It's all about the peak moment, that brief and somewhat elusive period of time when nature unleashes her beauty in an extreme manner. Timing is everything, whether it's planned, or stumbled upon by pure luck. "Morning Glory" is a little of both.
Late February 2003 found me aurora hunting around Denali when I saw the first near-dawn moonset. The timing had been wrong for a photo opp. The Alaska Range was still in the earth's shadow as the moon, one day away from being full, set prematurely behind the dark peaks. On average, the moon sets 50 minutes later every day, so a quick calculation suggested the next morning held promise for a dynamic play of light. I put away my gear and got a good day's sleep. Tomorrow, I foresaw an opportunity to fulfill my Mission Statement: Be there. Preserve the moment. Share it.
From a vantage point near Hurricane Gulch Bridge on the Parks Highway I watched the clear northern sky all night long. Mt. McKinley was on my left to the west. As minutes turned to hours there was not even a whiff of an aurora, so I kept myself entertained by watching the big, now full, moon slowly arc its way up and over the sky. Around the wee hours of the morning time began to speed up. The moon was heading down to the west at an angle and the eastern horizon began to lighten. I wanted to align the moonset with Denali, but the angled path of the moon revealed that I was too far north. I fired up the truck and drove southward. The sky transitioned from black to a deep blue. I picked up my pace. Where's the optimal photo location?! Ten miles later the timing was becoming crucial, but a wall of tall spruce trees was impairing my view. Any further and the view would become completely obliterated by a closer set of mountains. I rounded a bend and saw a window in the roadside trees with Denali shining through. Shining?! At 20,310 feet, nearly four miles higher than me, the mountain was experiencing a glorious sunrise. I pulled off the side of the road, scrambled to the roof of my camper with tripod and camera in hand, took a deep breath . . . and began shooting.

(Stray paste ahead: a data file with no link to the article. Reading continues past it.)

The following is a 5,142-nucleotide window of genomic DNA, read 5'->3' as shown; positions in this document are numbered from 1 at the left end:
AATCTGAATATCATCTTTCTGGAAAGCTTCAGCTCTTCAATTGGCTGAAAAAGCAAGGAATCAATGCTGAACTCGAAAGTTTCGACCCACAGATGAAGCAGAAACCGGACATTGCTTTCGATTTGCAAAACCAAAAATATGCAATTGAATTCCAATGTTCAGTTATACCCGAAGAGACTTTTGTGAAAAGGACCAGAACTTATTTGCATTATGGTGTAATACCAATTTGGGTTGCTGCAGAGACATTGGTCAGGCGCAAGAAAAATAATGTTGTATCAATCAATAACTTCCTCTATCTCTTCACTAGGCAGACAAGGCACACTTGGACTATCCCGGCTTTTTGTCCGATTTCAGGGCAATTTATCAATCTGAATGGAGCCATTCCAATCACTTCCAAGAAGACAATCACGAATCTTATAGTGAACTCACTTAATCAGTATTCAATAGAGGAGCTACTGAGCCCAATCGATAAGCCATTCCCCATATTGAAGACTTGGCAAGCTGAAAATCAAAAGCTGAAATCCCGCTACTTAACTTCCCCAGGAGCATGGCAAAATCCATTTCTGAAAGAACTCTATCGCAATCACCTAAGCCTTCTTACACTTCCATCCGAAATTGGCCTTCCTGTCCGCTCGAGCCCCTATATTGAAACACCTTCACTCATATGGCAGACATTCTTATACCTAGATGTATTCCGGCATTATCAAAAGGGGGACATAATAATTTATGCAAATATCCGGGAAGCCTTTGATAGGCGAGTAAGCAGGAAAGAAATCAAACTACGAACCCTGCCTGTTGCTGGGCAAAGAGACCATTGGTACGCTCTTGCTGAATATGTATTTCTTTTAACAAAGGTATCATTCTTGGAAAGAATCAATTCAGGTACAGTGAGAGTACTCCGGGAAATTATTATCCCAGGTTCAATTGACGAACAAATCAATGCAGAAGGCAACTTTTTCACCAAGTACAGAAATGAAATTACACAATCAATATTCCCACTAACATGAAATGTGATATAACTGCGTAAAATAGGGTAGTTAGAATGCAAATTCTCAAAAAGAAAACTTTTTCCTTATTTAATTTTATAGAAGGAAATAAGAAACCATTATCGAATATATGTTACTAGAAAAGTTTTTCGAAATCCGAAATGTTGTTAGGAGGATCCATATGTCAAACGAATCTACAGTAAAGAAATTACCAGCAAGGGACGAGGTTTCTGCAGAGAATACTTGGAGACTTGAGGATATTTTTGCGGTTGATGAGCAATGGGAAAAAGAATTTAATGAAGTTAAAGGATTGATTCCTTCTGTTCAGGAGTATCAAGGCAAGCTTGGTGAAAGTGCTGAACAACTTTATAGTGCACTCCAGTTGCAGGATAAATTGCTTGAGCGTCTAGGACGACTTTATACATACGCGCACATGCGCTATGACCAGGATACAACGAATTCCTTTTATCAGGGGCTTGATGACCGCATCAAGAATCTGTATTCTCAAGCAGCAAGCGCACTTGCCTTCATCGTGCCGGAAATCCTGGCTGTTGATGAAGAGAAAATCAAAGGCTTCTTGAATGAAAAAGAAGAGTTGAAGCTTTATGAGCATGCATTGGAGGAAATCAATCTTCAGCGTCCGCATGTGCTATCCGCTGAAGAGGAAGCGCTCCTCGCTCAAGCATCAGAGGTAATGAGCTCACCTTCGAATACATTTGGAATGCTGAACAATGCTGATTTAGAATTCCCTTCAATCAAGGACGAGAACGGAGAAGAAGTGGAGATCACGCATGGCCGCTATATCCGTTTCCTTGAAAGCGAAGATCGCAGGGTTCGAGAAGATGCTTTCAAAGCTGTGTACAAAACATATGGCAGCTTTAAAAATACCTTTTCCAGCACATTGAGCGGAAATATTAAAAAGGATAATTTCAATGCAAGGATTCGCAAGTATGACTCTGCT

The rosy alpenglow was creeping down the sides of the mountain, basking every crevasse and cornice along the way with filtered sunlight. Due to the low angle of the incoming sunlight only the long wavelengths of red and orange, the warm tones, penetrate our atmosphere. High in the sky, the scattered short wavelengths of blue light were reflected in the deep shadows. All the while, the full moon was getting blasted by the full spectrum, which combines to form white light. What a play of sky, mountain and moon light! For those few brief minutes it all balanced out enough to be preserved on film.
The moon dipped out of sight behind the mountains and the alpenglow gave way to the bright sunshine of a new day. I gave a moment of thanks, and then crawled down from my perch, still feeling lofty as ever. This peak moment involved hours of growing hope, minutes of a spiritual experience, and the timeless afterglow of sharing it. Thanks for taking the time to share this experience with me.